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Drugmaker Merck to Buy Rival Schering-Plough for $41.1 Billion

U.S. pharmaceutical giant Merck announced on Monday that it plans to acquire rival company Schering-Plough in a deal worth $41.1 billion. This could help Merck expand its market overseas at a critical time for mega pharmaceutical companies.

The New Jersey-based drug companies announced they will combine under Merck's name in a deal financed through cash and stock. Under the agreement, Schering-Plough shareholders will receive $10.50 in cash and a little more than half a Merck share for each of their existing shares.

Merck Chief Executive Officer Richard Clark, who will lead the new company, says shareholders will benefit from its more efficient operating structure and expanded research.

"The combined strength of Merck and Schering-Plough will create a company that can deliver consistent, sustainable growth and meaningful value for shareholders," he said.

The merger comes six weeks after Pfizer, the world's largest drug maker, acquired rival Wyeth for $68 billion. Both Merck and Pfizer are facing the expiration of patents on several of their best-selling drugs and seek to diversify their portfolios.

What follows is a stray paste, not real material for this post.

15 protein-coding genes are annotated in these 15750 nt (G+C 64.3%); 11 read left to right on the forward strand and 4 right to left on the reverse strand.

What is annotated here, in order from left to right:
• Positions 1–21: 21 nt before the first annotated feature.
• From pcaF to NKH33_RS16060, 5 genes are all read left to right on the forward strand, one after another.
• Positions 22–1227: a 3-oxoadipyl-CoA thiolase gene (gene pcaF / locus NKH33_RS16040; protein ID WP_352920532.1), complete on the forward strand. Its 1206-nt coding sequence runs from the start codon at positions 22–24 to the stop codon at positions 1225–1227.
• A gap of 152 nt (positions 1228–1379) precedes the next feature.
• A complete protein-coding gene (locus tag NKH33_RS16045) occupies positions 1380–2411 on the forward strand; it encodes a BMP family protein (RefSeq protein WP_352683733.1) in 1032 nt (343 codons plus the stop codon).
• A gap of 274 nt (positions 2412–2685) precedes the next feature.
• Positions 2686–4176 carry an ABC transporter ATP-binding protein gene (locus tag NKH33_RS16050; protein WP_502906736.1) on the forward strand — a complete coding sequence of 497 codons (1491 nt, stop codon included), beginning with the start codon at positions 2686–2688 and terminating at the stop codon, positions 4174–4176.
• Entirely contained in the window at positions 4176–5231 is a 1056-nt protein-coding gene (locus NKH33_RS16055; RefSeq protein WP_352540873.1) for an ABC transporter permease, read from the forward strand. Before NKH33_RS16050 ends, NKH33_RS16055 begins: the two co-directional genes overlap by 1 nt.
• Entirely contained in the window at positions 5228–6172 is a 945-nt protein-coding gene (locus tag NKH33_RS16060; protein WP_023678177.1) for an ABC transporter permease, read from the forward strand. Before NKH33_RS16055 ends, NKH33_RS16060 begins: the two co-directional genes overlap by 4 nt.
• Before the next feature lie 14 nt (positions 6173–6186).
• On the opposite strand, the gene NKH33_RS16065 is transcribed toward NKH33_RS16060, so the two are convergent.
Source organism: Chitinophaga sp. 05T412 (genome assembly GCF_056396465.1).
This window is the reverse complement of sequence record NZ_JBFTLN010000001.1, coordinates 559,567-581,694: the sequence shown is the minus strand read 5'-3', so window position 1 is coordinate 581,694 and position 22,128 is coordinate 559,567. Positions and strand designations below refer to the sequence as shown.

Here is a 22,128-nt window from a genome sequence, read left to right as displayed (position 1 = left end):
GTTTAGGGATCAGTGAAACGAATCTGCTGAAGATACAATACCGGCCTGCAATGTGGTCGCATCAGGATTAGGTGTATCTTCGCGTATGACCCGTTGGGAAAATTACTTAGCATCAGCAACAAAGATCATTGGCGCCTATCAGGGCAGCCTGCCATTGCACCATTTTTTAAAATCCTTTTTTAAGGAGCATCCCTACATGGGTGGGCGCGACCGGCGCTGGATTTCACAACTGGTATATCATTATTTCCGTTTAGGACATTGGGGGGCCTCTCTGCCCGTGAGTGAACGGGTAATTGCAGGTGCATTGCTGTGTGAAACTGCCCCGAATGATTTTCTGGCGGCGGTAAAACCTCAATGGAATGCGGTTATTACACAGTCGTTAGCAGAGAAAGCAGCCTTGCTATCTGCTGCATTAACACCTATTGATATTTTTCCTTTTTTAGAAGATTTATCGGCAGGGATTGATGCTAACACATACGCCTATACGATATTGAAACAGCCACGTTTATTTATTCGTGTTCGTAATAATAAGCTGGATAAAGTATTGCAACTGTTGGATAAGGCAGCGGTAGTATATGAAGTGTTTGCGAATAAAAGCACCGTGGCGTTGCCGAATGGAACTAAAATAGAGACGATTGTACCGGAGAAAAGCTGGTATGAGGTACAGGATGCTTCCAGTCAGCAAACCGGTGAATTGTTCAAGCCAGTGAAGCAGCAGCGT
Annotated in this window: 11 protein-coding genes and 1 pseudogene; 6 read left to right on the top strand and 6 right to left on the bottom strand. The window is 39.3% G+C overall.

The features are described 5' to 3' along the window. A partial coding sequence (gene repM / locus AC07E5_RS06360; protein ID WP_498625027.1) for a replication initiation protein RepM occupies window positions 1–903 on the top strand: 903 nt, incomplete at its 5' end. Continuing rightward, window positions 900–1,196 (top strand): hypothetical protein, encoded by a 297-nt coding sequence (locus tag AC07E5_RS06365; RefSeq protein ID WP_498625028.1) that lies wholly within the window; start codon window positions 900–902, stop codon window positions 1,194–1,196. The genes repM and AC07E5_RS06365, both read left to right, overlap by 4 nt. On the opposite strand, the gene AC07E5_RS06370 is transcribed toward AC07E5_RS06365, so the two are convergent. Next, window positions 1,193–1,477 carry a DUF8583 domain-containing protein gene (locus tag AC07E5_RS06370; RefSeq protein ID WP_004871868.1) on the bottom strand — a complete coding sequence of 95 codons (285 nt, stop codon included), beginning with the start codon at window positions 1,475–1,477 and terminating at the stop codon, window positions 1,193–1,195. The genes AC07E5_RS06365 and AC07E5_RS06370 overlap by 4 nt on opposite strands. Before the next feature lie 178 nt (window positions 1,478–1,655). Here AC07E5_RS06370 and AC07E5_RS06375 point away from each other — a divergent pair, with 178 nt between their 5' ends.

Schering-Plough generates 70 percent of its sales outside of the United States, including more than $2 billion a year from emerging markets. Clark says the merger will accelerate Merck's effort to develop its presence abroad. With the merger, Clark says more than 50 percent of their combined revenue will be generated overseas.

Chairman of Schering-Plough, Fred Hassan, says the merger will help both companies during the economic downturn.

"The stunning and accelerating changes in the global macro environment are driving stunning and accelerating changes in our own industry's environment," he said. "Our board concluded that this was the right transaction at the right time."

Yet analysts say the Merk and Pfizer mergers may signal a broader shift among pharmaceutical companies to protect themselves from a harsher economic climate and the increasing competitiveness of generic drugs.

Professor at the University of North Carolina Pharmacy School Fred Eckel says while Merck will reduce its overall cost of operation, it does not mean it will instantly come out with new top-selling drugs to replace its old ones.

"If you look at the number of new drug entities put on the market, there's been a significant decline in the last 10 years," he said. "And clearly the so-called blockbuster drugs, those that have broad appeal to chronic diseases that affect many patients, have not been there."

Merck says it will eventually cut about 15 percent of its workforce and expects the merger will save it some $3.5 billion annually after 2011.